NEW YORK - JPMorgan Chase & Co. Chairman and Chief Executive Jamie Dimon will receive about $17 million in bonuses this year, but no cash.
Dimon, who has publicly criticized big pay packages to bankers, will receive roughly equal amounts of equity in the form of restricted stock and options for his performance in 2009. The board of directors decided that he will receive 195,704 in restricted stock and 563,562 in options, according to a filing with the Securities and Exchange Commission Friday morning. His base salary remains at $1 million.
"The Board of Directors recognizes the very high degree of interest in executive compensation, especially now" and, like last year, will grant shareholders some say-on-pay vote at the annual shareholder meeting, a spokesman said.
Dimon received no cash or equity bonus for 2008, and $28 million for 2007. Overall, executive compensation at J.P. Morgan is down an average of 41% from 2007.
The elimination of a cash bonus for Dimon this year, and strong restrictions and clawbacks for executive bonuses overall, reflects the bank's awareness of the public debate about compensation. To some extent, they are concessions to criticism of Wall Street pay.
Dimon's "bonus looks to be 'in-between' to me," said Nancy Bush, of NAB Research. "A concession to Washington, but definitely not a 'bowing down.'"
Executives at large banks have been engulfed in a firestorm of criticism over their big pay packages, and particularly bonuses. President Barack Obama has said repeatedly the global financial crisis and recession were caused by bankers' mismanagement of their own business.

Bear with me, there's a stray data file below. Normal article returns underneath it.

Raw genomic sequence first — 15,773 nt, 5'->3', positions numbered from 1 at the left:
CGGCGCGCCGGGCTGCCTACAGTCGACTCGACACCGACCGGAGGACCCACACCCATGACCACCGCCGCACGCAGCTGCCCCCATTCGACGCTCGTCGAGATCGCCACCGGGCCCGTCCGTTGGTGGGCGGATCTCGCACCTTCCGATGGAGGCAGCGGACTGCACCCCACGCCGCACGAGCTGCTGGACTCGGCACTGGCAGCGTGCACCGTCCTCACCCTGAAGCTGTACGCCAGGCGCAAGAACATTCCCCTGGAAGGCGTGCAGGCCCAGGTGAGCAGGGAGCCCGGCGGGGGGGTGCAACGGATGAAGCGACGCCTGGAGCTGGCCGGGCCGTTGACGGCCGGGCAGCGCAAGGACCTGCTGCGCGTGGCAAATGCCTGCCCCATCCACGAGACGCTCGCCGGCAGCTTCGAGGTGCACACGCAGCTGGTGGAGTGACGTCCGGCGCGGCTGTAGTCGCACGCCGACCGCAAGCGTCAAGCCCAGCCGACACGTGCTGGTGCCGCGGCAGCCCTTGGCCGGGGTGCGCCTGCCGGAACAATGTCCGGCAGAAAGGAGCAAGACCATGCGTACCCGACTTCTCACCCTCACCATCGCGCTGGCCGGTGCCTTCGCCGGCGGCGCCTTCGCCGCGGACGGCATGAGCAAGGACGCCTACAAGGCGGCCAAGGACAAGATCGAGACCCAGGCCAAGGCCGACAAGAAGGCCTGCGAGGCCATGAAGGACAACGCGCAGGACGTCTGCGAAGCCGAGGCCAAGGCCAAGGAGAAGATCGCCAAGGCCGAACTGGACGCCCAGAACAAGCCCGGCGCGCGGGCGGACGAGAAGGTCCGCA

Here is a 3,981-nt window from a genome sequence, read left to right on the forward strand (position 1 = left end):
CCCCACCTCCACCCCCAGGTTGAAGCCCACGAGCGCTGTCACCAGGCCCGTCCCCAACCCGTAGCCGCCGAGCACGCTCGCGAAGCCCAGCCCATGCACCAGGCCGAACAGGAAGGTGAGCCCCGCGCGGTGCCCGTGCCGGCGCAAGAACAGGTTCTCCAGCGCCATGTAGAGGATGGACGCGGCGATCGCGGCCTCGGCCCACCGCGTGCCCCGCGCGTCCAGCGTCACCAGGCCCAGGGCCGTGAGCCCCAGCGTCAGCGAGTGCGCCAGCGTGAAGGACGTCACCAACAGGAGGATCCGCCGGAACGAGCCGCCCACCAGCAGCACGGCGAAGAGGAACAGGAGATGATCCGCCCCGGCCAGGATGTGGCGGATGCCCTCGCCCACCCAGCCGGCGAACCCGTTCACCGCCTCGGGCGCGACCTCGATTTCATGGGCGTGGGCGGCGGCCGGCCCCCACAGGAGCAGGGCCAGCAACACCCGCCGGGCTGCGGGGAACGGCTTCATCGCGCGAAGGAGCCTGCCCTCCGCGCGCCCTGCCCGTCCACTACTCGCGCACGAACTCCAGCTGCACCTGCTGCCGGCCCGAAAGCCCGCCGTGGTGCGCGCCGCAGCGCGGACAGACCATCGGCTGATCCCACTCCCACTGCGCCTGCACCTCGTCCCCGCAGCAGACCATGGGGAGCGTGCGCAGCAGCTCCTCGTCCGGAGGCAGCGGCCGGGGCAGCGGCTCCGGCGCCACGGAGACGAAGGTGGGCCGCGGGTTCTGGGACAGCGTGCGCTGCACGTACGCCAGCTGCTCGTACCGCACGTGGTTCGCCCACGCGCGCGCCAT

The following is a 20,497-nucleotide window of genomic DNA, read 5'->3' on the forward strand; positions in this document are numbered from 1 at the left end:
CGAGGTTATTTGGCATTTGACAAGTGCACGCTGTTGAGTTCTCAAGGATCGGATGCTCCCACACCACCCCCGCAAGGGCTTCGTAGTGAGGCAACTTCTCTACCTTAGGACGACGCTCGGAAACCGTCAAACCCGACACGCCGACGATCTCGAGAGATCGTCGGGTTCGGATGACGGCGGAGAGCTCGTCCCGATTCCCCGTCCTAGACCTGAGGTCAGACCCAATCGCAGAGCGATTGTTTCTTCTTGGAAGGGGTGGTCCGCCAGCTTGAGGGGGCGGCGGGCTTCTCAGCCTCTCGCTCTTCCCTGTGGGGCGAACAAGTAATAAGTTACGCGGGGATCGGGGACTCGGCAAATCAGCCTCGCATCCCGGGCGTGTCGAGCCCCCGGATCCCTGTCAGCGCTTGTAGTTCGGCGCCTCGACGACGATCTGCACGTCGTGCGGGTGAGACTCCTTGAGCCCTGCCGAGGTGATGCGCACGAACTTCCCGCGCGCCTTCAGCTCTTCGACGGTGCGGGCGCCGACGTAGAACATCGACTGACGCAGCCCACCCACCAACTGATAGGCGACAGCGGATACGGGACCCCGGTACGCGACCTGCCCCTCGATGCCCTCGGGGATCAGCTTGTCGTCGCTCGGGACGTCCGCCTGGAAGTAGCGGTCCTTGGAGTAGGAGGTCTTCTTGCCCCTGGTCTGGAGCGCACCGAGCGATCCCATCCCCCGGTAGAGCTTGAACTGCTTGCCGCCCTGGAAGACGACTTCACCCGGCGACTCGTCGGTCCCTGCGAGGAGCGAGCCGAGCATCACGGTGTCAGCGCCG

Dimon, a Democrat, has been more receptive than many bankers to such claims, though he lays the blame for the crisis broadly among bankers, their regulators, and U.S. consumers. And Dimon has often said compensation needs to remain competitive.
A spokesman for the company said though Dimon receives 100% of his incentive compensation in equity, other top executives at the bank will receive about 75% of their bonuses in equity. The bank disclosed a slew of equity bonus numbers for its top executives Friday, but cash bonuses will be disclosed later in proxy filings or not at all.
In total, the seven heads of JPMorgan's six business lines, and Chief Financial Officer Michael Cavanagh, will receive equity bonuses of just over $60 million. Vice Chairman Steven Black will receive about $12 million, all in restricted stock; and James Staley, the CEO of J.P. Morgan's highly profitable investment banking division, who was named as Dimon's No. 2 late last year, will get $5.5 million in restricted stock and options.
Citigroup Inc. Chief Executive Vikram Pandit received $1 in total compensation last year. Morgan Stanley's Chief Executive James Gorman received no cash bonus but could receive equity compensation of up to $9 million.
JPMorgan's bonuses come with tight conditions. Unvested or unexercised stock awards could be canceled and stock distributed recovered if "the employee is terminated for cause...or engages in conduct that" causes financial or reputational harm to JPMorgan, and if "the award was based on materially inaccurate performance metrics" or "was based on a material misrepresentation by the employee," the filing said.
Further, top executives and "certain other employees" are "subject to cancellation and recovery for failure to properly identify, raise or assess, in a timely manner and as reasonably expected, risks and/or concerns with respect to risks material to the Firm or its business activities."
JPMorgan Chase has pulled through the financial crisis in considerably stronger shape than most banks; for instance, it did not lose any money. Last year, it reported an almost $12 billion profit, roughly double the profit from a year earlier, in part driven by fees from underwriting and trading bonds in a strong market recovery.
The bank's directors also said they would submit an advisory resolution to shareholders at their annual meeting so that shareholders can approve the bank's executive compensation philosophy, principles and practices, as well as the 2009 compensation for the executives the bank will name in its forthcoming proxy.